The findings may give the Federal Drug Administration, Centers for Disease Control and Prevention and several other agencies additional screening tools to combat toxins. The UCF-developed technique is faster than current detection methods, and it would likely be less expensive because these nanoparticles are cheap to make in large quantities. The detection instruments are compact in some cases the size of a desktop computer and a handheld calculator, and they could be turned into mobile devices that relief workers or food screeners could use in the field.

"As we have seen in the 2010 outbreak in Haiti, cholera remains a serious threat," said Janna Wehrle, Ph.D., of the National Institutes of Health, who oversees Dr. Perez's and other grants that focus on protein structures and interactions. "By developing a fast and sensitive test for cholera toxin that does not require sophisticated equipment or refrigeration, Drs. Perez and Teter have provided health care workers with a potentially valuable tool for use in areas struck by natural disasters or with inadequate infrastructure. The possibility that the novel chemistry discovered by these investigators might also be useful for treating cholera is especially exciting."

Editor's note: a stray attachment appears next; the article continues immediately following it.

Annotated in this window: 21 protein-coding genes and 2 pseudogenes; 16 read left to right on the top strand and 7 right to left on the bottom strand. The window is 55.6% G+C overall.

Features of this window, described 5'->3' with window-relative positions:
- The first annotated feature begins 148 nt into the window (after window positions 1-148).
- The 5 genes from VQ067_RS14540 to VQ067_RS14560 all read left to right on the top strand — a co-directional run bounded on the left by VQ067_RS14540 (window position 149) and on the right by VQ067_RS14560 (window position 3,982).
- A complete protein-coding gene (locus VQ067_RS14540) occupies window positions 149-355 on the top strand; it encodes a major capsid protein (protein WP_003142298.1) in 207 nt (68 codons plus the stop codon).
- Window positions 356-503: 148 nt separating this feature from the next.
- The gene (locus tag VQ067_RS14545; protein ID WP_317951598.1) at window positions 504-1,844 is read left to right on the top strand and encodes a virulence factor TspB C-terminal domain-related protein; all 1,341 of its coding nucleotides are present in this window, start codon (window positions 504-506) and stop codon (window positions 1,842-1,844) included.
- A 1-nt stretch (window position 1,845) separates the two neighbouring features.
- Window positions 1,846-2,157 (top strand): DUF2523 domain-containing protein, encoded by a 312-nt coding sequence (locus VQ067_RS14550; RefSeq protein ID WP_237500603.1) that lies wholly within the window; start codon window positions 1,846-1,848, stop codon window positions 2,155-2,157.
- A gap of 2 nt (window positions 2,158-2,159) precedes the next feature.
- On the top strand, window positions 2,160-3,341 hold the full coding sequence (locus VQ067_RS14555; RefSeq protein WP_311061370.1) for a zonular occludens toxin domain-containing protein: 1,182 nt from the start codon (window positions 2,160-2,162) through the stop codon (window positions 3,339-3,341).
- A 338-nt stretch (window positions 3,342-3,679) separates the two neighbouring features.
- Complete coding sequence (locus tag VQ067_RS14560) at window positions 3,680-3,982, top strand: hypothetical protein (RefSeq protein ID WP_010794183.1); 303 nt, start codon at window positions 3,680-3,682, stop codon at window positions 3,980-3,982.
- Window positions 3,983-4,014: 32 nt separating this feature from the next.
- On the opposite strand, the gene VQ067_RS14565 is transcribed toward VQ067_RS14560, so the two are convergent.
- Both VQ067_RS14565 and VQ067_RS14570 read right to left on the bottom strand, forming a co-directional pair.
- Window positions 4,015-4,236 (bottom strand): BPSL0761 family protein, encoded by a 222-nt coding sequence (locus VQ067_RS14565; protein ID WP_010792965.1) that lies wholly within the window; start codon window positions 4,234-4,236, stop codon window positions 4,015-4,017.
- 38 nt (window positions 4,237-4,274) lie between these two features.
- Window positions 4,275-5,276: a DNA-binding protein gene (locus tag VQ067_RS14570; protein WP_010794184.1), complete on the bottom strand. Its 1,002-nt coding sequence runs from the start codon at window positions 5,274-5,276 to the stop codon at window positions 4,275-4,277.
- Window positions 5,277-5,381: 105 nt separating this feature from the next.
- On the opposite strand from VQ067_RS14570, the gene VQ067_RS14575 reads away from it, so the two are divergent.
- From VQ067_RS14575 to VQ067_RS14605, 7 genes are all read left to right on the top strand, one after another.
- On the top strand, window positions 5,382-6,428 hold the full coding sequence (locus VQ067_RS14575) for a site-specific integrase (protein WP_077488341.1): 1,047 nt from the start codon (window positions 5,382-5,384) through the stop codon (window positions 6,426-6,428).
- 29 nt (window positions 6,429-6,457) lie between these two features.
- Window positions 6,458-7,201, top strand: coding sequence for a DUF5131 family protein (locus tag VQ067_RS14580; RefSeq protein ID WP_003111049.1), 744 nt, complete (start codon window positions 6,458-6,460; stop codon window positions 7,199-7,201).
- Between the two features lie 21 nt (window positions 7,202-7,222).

Studies that are under way may confirm early indications that dextran can be an effective drug for patients infected with cholera, added UCF Associate Professor Kenneth Teter, a co-author on the study. This could be especially beneficial in developing countries such as Haiti, as dextran is a relatively inexpensive compound to produce.

Additionally, both dextran and iron oxide are commonly used in other medical applications. Dextran is often used to prevent blood clots anticoagulant and in emergency treatments of hemorrhagic and traumatic shock. Iron oxide nanoparticles are used to treat anemia and as MRI contrast agents to achieve improved anatomical imaging.


Contact: Zenaida Gonzalez Kotala
University of Central Florida

Related biology technology :

1. Chromos obtains interim order in connection with arrangement, announces annual and special meeting of shareholders and confirms mailing of information circular
2. Lord Lewis Moonie to Serve as Special UK Government Advisor to PharmAthene
3. Trusted LASIK Surgeons Welcomes Dallas LASIK Eye Surgery Specialist Dr. R. Wayne Bowman to its LASIK Directory
4. Killer pulses help characterize special surfaces